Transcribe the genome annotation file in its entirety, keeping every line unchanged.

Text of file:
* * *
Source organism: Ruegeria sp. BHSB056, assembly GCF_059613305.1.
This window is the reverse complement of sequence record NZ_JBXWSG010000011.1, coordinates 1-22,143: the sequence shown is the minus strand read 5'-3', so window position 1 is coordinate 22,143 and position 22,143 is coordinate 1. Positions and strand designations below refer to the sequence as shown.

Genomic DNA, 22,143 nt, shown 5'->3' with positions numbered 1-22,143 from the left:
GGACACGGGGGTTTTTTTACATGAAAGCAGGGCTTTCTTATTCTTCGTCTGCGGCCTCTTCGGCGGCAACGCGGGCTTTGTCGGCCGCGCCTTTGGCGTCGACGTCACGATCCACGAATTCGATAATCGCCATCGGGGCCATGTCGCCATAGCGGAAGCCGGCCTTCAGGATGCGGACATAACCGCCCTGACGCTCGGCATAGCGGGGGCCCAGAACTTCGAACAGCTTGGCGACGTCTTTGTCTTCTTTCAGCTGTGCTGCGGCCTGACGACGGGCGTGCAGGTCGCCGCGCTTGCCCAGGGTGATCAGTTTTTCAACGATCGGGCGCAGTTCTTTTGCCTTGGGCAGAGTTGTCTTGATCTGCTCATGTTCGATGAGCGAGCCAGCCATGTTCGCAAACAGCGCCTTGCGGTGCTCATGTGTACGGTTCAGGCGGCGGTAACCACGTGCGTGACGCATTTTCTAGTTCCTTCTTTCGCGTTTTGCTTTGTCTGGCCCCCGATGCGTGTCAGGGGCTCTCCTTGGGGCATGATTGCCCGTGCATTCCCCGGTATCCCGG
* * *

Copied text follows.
Source organism: Ruegeria sp. BHSB056, assembly GCF_059613305.1.
This window is the reverse complement of sequence record NZ_JBXWSG010000011.1, coordinates 1-22,143: the sequence shown is the minus strand read 5'-3', so window position 1 is coordinate 22,143 and position 22,143 is coordinate 1. Positions and strand designations below refer to the sequence as shown.

Genomic DNA, 22,143 nt, shown 5'->3' with positions numbered 1-22,143 from the left:
GGACACGGGGGTTTTTTTACATGAAAGCAGGGCTTTCTTATTCTTCGTCTGCGGCCTCTTCGGCGGCAACGCGGGCTTTGTCGGCCGCGCCTTTGGCGTCGACGTCACGATCCACGAATTCGATAATCGCCATCGGGGCCATGTCGCCATAGCGGAAGCCGGCCTTCAGGATGCGGACATAACCGCCCTGACGCTCGGCATAGCGGGGGCCCAGAACTTCGAACAGCTTGGCGACGTCTTTGTCTTCTTTCAGCTGTGCTGCGGCCTGACGACGGGCGTGCAGGTCGCCGCGCTTGCCCAGGGTGATCAGTTTTTCAACGATCGGGCGCAGTTCTTTTGCCTTGGGCAGAGTTGTCTTGATCTGCTCATGTTCGATGAGCGAGCCAGCCATGTTCGCAAACAGCGCCTTGCGGTGCTCATGTGTACGGTTCAGGCGGCGGTAACCACGTGCGTGACGCATTTTCTAGTTCCTTCTTTCGCGTTTTGCTTTGTCTGGCCCCCGATGCGTGTCAGGGGCTCTCCTTGGGGCATGATTGCCCGTGCATTCCCCGGTATCCCGG